I went with several colleagues to listen to Dan Pink at the Virginia Festival of the Book Leadership Breakfast this morning. Dan’s new book (we’re fellow authors — I can call him Dan, right?) is To Sell is Human. The point of the book, and Dan’s talk, was that we’re all in the business of selling, persuading others to provide us with something they value in exchange for our products, services, or intelligence. People have such a negative reaction to the term “sales.” I tend not to think of myself as a salesperson and even shy away from thinking about anything I do in terms of sales. But of course, it is. I own a business; we provide services for which we are compensated. If it didn’t work that way, the business wouldn’t exist.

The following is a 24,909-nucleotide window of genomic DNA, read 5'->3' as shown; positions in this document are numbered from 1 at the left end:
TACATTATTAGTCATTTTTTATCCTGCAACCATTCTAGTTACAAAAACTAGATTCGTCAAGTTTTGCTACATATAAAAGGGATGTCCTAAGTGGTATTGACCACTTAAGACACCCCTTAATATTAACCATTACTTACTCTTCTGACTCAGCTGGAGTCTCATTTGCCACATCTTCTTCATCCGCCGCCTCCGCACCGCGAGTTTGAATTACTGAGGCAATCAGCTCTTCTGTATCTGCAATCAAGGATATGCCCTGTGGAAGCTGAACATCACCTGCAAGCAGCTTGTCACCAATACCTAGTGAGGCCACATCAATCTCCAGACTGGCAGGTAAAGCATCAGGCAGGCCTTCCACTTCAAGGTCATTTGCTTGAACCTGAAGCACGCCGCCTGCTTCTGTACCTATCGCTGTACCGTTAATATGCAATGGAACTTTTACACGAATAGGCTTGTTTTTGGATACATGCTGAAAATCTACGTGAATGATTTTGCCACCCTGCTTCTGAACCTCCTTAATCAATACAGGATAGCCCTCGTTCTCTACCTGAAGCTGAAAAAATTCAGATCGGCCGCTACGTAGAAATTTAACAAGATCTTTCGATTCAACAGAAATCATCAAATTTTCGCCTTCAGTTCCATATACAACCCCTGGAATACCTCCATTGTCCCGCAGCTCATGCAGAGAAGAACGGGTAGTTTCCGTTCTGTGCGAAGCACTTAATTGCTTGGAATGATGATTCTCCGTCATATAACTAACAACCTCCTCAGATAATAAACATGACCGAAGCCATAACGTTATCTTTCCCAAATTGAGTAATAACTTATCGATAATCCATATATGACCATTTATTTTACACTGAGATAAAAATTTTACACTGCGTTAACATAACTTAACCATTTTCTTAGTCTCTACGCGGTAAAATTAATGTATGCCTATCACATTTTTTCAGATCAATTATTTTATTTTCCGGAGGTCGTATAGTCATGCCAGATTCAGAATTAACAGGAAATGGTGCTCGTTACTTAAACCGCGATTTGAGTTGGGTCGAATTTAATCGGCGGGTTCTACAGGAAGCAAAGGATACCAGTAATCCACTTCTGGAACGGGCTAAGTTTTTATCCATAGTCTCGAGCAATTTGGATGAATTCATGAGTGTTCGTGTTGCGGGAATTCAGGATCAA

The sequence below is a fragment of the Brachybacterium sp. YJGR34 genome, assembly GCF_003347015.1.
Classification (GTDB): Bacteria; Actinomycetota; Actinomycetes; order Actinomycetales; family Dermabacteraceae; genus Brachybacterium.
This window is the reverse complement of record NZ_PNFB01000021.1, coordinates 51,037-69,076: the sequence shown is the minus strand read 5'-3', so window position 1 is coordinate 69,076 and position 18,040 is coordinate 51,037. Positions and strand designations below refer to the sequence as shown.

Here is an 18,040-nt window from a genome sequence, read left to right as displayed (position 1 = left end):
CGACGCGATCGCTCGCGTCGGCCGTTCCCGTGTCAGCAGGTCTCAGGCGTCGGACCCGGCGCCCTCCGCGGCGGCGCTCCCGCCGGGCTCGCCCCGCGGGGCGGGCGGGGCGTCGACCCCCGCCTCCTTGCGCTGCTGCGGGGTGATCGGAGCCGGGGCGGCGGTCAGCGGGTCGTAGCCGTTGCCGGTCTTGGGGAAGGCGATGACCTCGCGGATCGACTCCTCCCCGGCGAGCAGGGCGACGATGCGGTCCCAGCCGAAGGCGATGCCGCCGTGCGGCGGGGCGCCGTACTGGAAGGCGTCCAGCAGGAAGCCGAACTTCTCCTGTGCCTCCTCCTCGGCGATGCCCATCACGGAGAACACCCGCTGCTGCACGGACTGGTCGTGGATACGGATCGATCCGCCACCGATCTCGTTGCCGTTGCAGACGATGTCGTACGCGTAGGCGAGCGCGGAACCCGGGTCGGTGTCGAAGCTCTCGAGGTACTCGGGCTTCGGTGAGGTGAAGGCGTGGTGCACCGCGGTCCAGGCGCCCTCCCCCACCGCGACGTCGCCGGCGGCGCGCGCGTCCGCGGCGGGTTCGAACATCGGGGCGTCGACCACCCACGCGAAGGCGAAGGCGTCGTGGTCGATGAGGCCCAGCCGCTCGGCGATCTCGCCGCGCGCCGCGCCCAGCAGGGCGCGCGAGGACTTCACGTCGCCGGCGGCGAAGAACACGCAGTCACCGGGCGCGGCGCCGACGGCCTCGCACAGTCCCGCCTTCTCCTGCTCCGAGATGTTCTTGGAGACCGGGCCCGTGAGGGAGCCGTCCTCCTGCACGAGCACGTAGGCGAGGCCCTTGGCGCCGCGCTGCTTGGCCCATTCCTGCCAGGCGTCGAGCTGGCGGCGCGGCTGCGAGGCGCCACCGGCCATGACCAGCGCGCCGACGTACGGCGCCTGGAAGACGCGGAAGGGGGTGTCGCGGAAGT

Dan shared a lot of data from his research on our thoughts, as a country, about sales. One part of that research focused on whether people who were extroverts were better salespeople, or if the introverts boasted better numbers. We tend to think that it’s the outgoing, gregarious (perhaps even backslapping, glad-handing, aggressive, pushy) person who gets the sales. Some of us want to think introverts do it better; they listen, and therefore provide better solutions. Naturally, the best sales people, and most of us, in fact, fall somewhere in the middle. The extremes do poorly. The balanced excel.
The big takeaway for me was Dan encouraging people in the audience to “be more like yourself.” Once again, authenticity wins.
Are you in sales, or have sales in your job description? How do you feel about it? Is it a difficult or easy part of your job, and how do you think you do?